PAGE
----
Chick-fil-A is partnering with Kiwibot to test robotic deliveries in the Santa Monica area.
The news was revealed in conjunction with the launch of Kiwibot 4.0, which uses a new set of cameras, lights, speakers, and modular features (the robot is able to wink). According to Kiwibot, the latest version includes sensors to detect people, traffic lights, vehicles, and to make decisions on path planning and obstacle avoidance. The robots are remotely controlled by human supervisors to ensure safety.
The average delivery takes roughly 30 minutes and costs $1.99, a stark contrast to the high fees from third-party delivery companies. The pilots with Chick-fil-A in the past year have been used to evaluate the impact robots have on customer experience, Kiwibot said.
Going forward, the company will leverage a manufacturing partnership with Segway to improve robot capabilities. Additionally, by the beginning of May, Shopify customers in Los Angeles, San Jose, Miami, Pittsburgh, and Detroit will have access to the robots.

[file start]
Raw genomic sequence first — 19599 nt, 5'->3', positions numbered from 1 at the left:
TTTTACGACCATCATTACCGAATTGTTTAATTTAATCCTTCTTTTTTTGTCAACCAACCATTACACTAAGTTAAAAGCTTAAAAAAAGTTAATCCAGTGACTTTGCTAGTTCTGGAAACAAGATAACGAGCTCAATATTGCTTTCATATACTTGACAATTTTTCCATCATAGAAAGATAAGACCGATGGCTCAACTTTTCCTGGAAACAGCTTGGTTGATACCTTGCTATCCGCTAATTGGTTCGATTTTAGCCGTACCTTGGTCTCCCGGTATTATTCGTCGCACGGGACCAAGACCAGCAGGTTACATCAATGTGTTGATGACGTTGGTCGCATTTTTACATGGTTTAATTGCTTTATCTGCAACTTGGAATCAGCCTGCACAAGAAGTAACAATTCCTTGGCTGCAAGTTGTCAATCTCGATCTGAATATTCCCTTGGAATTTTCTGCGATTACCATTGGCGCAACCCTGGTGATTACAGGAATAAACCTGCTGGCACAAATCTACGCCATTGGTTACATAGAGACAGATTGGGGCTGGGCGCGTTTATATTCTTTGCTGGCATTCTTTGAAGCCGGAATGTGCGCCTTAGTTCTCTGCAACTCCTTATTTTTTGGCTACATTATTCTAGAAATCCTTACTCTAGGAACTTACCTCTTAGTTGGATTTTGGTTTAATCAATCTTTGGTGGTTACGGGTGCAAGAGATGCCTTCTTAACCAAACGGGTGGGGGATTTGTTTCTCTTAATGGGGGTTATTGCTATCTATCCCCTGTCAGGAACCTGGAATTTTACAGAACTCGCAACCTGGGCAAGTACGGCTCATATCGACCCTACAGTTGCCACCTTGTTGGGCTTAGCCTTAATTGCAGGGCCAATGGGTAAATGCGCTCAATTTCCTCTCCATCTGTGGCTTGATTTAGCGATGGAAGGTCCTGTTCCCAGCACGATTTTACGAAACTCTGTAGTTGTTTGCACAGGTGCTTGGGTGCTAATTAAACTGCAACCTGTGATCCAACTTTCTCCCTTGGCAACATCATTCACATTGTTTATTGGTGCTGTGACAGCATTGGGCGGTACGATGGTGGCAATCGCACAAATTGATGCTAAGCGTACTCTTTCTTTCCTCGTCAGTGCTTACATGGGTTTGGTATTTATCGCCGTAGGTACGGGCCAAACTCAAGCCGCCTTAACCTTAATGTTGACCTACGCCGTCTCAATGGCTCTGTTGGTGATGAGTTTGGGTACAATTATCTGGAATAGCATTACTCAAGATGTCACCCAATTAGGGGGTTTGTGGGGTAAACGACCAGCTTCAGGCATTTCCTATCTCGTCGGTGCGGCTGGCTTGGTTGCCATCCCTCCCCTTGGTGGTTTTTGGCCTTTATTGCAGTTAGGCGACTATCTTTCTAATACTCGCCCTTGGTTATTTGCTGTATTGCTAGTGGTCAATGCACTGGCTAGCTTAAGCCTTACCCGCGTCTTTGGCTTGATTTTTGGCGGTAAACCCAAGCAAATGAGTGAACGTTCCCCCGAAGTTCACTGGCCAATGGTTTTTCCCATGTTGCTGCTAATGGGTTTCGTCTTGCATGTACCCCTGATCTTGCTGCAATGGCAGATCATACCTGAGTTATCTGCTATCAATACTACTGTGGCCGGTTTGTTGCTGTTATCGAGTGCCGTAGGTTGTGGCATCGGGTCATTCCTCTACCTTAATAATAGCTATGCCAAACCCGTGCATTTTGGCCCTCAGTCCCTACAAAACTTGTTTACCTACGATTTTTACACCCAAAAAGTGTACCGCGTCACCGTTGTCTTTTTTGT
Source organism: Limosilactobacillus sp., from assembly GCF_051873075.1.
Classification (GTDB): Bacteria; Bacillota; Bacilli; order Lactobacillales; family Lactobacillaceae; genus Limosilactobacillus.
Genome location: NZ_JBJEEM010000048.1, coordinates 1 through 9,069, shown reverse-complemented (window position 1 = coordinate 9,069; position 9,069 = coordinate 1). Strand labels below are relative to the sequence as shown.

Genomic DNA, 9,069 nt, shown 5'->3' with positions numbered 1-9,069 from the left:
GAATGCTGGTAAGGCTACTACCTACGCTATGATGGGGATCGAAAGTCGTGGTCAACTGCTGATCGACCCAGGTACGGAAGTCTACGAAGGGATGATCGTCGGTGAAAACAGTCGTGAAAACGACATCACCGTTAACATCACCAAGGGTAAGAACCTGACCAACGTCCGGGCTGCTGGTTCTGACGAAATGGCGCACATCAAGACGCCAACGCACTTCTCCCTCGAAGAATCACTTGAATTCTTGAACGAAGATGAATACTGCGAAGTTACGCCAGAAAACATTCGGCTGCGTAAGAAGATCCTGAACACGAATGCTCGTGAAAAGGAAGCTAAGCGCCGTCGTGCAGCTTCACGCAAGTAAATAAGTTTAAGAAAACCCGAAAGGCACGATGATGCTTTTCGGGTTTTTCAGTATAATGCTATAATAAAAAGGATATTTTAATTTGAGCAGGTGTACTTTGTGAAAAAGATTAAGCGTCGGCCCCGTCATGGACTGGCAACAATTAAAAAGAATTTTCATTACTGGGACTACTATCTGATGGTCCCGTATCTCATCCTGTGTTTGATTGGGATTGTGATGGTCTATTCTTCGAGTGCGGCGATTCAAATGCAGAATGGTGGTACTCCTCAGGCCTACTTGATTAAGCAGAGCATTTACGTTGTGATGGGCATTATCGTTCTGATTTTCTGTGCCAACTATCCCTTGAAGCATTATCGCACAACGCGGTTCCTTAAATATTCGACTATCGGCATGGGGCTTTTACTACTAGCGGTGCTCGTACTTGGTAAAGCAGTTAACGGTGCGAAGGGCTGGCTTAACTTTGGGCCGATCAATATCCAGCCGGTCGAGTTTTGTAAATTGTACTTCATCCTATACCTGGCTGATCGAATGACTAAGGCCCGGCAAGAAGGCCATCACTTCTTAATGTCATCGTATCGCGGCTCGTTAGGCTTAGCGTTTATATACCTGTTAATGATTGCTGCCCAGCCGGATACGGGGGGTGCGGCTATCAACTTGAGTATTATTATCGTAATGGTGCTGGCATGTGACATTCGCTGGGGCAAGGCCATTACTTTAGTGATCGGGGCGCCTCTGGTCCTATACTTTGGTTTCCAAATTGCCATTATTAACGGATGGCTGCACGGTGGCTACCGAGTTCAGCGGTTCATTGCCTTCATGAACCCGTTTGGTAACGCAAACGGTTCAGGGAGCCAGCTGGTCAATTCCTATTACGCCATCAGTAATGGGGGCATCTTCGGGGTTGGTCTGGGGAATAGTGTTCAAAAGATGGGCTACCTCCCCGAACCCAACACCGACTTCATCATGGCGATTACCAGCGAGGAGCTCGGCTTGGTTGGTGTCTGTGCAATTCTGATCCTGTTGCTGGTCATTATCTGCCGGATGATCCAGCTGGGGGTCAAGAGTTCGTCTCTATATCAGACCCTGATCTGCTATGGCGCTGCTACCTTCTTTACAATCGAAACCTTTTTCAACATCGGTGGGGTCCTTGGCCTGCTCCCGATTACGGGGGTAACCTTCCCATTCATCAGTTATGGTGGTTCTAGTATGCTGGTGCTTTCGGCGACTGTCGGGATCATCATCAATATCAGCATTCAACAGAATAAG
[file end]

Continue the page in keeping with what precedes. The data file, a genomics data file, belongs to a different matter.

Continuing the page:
Since 2017, Kiwibot has completed more than 150,000 food deliveries and built 400 robots. The company’s goal is to become the largest robotic fleet in the world and “build an ecosystem to serve college campuses.”
Chick-fil-A isn’t the only quick-service chain venturing into upgraded delivery technology. In late March, Chipotle announced that it invested in Nuro, a self-driving car company. Domino’s is also partnering with Nuro via autonomous pizza delivery in the Houston market. Founded in 2016, Nuro’s objective from the beginning has been “harnessing the power of robotics and artificial intelligence to solve challenges at a global scale.”
The innovation is attempting to capitalize on a growing trend among consumers. Delivery orders began 2020 by growing 1 percent, but by the end of the year, order volume had increased 137 percent, according to The NPD Group.